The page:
Blind belief in New Zealand's status as a global human rights leader is hampering real progress, a new report says.

Study author Judy McGregor said New Zealand was "good at the game" of reporting to the United Nations, but was actually falling behind.

Dr McGregor, a professor at Auckland University of Technology and former Equal Employment Opportunities Commissioner, said New Zealand trumpeted its record as the first to adopt women's suffrage.

"But that's 122 years ago, and I think we have to be careful that feeding into that mythology doesn't blind us to daily realities, where women haven't got equal pay, and 40,000 carers are still fighting for justice in relation to the value of their work."

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Dr McGregor said seeing ourselves as good global citizens was part of our national psyche - something demonstrated even during commentary on New Zealand's conduct in the Cricket World Cup.

"I'd like to be equally proud of our human rights record," she said.

New Zealand was upholding its international reputation, in part, because it was "very good at the game", Dr McGregor said.

"We're very good at going to the UN. We're good at reporting on time, we're good at giving comprehensive, descriptive reports.

"But then we come home, neither the public nor politicians debate or discuss or ever see the recommendations that are made to New Zealand and it's all forgotten until we do it the next time."

Fault Lines: Human Rights in New Zealand was co-authored by human rights lawyer Sylvia Bell and Waikato University's Professor Margaret Wilson, and funded by the New Zealand Law Foundation.

It looked at the impact of New Zealand's ratification of six major treaties covering political, civil, economic, social and cultural rights, racial discrimination and the rights of women, children and people with disabilities.

The report found backing the treaties had sparked positive change - such as introducing paid parental leave, repealing Section 59 of the Crimes Act, and a law change that allowed the children of illegal immigrants to attend school.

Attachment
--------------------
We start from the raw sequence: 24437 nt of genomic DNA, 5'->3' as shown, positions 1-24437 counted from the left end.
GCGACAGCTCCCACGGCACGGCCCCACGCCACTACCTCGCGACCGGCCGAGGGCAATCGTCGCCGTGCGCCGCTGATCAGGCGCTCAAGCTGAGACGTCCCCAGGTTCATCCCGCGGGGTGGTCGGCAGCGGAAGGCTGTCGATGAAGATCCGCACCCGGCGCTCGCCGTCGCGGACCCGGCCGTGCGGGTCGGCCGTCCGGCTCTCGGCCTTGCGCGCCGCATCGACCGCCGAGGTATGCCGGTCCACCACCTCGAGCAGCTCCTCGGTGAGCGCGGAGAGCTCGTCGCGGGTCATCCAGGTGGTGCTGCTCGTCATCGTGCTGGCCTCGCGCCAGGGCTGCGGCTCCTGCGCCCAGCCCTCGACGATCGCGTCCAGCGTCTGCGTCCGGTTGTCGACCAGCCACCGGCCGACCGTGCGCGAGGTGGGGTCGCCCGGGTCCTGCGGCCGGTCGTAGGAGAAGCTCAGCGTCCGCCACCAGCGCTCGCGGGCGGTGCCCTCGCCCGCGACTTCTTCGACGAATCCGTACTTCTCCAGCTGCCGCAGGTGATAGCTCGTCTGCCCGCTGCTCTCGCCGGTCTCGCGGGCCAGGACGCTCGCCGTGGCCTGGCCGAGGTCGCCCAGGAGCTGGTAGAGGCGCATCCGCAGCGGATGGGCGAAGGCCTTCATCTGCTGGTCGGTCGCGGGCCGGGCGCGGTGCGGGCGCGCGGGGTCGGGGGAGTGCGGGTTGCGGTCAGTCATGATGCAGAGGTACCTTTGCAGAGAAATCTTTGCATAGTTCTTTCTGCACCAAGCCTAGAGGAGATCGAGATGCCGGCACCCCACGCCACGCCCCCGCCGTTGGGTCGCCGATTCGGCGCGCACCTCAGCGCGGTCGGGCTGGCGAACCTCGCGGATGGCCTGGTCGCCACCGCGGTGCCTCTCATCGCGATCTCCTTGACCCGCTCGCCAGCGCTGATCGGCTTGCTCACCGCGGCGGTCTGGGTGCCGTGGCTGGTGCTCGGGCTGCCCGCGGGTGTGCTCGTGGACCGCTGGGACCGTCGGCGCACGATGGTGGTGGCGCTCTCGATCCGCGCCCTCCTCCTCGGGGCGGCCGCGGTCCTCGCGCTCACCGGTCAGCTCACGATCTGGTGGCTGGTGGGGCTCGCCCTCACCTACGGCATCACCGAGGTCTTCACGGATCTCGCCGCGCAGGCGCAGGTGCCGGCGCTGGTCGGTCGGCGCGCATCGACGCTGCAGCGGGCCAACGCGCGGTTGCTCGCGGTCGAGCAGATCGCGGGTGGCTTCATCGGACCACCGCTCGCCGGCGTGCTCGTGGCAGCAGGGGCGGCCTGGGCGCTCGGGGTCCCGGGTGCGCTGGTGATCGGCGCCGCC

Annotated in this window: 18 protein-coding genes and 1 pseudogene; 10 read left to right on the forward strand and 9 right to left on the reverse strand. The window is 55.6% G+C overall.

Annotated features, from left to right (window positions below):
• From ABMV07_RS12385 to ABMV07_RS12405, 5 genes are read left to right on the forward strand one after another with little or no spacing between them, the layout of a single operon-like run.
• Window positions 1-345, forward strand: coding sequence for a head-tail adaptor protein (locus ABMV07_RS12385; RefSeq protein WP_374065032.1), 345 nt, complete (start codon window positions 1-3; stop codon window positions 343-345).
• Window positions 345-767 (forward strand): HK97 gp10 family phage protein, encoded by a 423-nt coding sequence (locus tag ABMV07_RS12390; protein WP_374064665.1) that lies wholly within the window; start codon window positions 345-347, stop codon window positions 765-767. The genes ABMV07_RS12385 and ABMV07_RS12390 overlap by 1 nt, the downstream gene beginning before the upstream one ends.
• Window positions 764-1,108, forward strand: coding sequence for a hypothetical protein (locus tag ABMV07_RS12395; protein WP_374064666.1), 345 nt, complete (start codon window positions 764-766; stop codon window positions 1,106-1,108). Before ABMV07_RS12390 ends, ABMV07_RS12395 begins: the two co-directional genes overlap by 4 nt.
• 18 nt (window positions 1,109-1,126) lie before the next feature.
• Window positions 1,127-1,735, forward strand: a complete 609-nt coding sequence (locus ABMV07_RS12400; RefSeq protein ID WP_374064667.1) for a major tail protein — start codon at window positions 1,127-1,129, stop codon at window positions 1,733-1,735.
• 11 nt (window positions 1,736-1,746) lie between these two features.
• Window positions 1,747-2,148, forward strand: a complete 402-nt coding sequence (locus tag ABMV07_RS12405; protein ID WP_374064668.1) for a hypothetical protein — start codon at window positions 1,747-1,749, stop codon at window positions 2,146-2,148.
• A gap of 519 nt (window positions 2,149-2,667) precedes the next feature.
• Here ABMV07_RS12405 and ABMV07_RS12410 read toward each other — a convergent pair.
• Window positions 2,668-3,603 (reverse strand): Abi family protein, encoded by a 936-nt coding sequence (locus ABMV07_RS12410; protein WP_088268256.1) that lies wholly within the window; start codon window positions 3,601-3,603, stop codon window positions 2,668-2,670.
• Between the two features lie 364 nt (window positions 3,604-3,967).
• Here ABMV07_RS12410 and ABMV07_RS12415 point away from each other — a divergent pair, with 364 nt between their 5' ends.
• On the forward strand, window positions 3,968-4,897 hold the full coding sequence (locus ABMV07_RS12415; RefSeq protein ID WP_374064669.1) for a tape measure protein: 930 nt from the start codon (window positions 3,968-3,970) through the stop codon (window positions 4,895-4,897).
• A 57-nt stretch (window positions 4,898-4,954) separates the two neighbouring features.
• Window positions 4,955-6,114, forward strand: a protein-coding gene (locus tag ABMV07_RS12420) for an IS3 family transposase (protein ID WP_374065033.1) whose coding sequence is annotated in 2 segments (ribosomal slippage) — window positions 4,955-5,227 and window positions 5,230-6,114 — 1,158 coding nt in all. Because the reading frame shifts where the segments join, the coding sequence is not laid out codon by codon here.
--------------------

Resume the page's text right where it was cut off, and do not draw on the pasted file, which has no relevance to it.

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But there were worrying signs of regression, in areas such as child poverty, gender equality, and systemic disadvantage for Maori, and the rights of disabled people.

The report also highlighted a lack of understanding by members of parliament of the human rights treaties and our obligations.

Former Prime Minister Sir Geoffery Palmer was quoted as saying: "I have no sympathy with Members of Parliament who seem to spend their lives making political points but never do any work and don't do any analysis and would never know what our obligations are. And they won't care if they did know."

The report made 14 recommendations, including an overhaul of the Human Rights Act and giving the Justice and Electoral Select Committee oversight of human rights treaty obligations.

Green Party Co-leader Metiria Turei said the fact that New Zealand was a human rights world leader was a myth.

"We are failing to walk the talk on child poverty and equal pay. A quarter of our children live in poverty and struggle to get the basics that every child deserves and needs to thrive."

Ms Turei said the the most immediate solution was to adopt the recommendations.

Justice Minister Amy Adams said the authors were entitled to their views, but the country has a strong track record of human rights, and the government was committed to protecting them internationally and at home.

"I disagree that there needs to be an overhaul of human rights framework. I'm satisfied that our current domestic remedies are accessible and robust," Ms Adams said.

"New Zealanders rightly should be proud of our human rights efforts, but I accept there is always room for improvement."

The six treaties:

• The International Covenant on Civil and Political Rights (ICCPR), ratified in 1978.

• The International Covenant on Economic, Social and Cultural Rights (ICESCR), ratified in 1978.

• The Convention on the Elimination of Racial Discrimination (CERD), ratified in 1972.

• The Convention on the Elimination of All Forms of Discrimination Against Women (CEDAW), ratified in 1988.

• The Convention on the Rights of the Child (CRC), ratified in 1993.

• The Convention on the Rights of All Persons with Disabilities (CRPD), signed in 2007, not yet ratified.